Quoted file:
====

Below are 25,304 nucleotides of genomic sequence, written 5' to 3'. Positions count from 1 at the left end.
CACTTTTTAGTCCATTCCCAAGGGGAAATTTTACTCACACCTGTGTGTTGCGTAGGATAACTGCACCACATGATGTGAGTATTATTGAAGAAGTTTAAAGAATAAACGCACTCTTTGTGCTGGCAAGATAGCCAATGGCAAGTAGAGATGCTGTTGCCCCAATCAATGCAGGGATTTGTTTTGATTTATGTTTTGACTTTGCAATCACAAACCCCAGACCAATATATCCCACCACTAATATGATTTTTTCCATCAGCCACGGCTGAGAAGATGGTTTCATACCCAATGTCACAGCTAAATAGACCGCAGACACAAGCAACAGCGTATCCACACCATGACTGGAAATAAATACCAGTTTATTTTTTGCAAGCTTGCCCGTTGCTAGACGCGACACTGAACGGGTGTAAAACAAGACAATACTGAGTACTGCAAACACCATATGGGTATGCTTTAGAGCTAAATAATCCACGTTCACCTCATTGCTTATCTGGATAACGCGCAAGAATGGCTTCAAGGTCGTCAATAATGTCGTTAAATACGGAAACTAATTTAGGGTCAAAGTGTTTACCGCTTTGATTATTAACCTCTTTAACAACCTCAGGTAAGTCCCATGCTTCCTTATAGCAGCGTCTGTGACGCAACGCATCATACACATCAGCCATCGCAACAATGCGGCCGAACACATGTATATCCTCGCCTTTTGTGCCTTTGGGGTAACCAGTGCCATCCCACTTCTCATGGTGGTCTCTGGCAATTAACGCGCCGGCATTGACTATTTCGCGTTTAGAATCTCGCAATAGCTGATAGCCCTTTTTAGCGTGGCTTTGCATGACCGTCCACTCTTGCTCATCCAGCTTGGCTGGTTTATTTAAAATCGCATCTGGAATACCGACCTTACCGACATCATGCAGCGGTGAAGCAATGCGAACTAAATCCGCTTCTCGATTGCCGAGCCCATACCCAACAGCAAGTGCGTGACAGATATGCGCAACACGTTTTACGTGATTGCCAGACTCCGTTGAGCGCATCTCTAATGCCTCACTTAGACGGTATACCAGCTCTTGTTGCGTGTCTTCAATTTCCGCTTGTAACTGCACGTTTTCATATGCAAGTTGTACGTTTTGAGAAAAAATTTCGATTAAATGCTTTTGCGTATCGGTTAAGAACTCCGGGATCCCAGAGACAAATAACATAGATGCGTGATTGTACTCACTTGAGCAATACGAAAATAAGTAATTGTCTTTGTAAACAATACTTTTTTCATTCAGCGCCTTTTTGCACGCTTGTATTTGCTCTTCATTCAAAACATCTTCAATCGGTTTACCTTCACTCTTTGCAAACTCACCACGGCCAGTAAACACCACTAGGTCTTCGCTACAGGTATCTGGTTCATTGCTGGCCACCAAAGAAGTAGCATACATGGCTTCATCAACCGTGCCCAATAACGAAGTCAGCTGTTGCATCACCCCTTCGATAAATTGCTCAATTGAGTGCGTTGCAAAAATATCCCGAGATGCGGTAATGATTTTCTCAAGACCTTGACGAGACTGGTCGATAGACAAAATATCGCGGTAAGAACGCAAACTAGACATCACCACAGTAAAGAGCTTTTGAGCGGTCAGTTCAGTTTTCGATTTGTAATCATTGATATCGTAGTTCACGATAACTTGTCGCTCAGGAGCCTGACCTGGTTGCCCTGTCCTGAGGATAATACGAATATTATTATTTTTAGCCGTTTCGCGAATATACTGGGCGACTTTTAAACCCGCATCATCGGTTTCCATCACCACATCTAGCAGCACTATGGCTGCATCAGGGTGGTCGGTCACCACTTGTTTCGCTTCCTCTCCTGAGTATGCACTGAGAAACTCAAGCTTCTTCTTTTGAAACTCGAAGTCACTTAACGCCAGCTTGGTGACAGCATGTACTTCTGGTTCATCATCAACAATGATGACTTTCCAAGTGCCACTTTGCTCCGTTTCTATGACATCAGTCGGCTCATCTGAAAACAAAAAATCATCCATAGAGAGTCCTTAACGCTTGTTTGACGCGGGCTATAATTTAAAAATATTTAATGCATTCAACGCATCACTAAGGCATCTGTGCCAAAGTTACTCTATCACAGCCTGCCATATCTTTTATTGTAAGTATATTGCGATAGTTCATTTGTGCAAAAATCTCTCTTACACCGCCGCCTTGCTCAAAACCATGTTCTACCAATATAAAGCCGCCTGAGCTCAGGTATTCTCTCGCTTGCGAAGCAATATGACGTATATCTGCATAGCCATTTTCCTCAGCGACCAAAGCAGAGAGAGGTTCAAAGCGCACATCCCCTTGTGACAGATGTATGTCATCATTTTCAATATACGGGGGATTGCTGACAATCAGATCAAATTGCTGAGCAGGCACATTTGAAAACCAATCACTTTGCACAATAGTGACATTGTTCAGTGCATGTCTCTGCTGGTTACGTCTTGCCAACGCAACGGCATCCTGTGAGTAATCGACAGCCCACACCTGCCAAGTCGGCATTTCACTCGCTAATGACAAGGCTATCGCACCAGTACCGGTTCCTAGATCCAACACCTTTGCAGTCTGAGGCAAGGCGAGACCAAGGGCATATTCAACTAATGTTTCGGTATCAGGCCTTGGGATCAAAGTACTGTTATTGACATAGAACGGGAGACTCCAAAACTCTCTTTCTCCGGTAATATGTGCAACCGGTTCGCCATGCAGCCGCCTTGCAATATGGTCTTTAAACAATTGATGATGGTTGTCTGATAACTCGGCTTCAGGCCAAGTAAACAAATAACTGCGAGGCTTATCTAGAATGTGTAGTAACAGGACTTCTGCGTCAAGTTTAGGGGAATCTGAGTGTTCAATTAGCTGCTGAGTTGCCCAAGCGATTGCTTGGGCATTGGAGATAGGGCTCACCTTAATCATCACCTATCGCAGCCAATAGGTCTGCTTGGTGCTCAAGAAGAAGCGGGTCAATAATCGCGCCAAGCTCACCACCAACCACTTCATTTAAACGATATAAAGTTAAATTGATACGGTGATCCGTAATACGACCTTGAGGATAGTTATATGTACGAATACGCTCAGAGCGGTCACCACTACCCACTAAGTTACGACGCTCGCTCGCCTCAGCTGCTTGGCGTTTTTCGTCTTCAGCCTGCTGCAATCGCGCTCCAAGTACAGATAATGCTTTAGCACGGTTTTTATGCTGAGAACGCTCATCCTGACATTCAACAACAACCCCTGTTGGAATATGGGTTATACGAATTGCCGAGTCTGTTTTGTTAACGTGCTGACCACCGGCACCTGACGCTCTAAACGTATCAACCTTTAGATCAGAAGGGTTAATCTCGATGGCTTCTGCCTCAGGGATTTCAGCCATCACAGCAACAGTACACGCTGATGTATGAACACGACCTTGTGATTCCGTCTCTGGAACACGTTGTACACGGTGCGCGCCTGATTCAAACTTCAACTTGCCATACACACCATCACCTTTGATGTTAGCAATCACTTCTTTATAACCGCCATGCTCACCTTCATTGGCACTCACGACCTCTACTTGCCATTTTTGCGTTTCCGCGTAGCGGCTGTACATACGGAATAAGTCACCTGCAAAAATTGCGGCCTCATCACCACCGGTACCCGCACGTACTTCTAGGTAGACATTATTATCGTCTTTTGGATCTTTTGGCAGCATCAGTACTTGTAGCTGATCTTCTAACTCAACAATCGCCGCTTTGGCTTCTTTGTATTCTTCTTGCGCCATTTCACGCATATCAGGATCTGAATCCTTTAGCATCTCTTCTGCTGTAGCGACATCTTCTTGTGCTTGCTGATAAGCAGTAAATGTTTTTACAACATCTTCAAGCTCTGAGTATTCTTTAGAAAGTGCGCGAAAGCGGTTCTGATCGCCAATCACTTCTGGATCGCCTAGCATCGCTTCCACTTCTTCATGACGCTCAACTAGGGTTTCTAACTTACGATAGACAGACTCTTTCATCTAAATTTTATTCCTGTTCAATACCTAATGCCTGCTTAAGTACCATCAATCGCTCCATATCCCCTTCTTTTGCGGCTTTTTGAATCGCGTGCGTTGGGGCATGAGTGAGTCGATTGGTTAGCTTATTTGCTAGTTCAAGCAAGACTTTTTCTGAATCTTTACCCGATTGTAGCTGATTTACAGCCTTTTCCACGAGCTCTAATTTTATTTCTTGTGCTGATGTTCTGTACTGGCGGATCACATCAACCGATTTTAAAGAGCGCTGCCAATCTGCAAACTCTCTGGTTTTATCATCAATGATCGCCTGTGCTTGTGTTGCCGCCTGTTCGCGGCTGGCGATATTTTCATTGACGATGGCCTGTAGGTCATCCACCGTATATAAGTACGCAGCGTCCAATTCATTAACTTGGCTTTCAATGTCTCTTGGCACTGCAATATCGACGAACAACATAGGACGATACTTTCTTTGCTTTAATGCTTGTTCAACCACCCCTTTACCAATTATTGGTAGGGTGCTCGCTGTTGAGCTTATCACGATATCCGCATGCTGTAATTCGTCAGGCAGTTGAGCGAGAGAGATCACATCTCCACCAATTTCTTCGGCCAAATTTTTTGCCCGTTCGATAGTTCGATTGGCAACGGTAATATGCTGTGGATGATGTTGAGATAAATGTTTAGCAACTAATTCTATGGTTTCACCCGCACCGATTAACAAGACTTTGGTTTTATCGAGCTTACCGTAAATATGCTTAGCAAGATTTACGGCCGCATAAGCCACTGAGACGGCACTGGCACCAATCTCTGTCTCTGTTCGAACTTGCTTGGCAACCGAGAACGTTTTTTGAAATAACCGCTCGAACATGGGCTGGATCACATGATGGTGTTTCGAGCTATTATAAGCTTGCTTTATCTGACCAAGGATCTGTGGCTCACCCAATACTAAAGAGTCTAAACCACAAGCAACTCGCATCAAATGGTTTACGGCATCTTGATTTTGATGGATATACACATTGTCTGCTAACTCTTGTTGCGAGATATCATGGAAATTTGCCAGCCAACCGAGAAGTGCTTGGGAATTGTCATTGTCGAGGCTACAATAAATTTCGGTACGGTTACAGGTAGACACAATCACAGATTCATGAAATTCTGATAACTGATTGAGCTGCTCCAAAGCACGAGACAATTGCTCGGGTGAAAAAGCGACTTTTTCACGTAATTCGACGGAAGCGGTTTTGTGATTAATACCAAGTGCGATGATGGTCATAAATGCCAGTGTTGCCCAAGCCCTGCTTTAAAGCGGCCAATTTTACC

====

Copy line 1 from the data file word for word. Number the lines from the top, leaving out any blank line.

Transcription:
Below are 25,304 nucleotides of genomic sequence, written 5' to 3'. Positions count from 1 at the left end.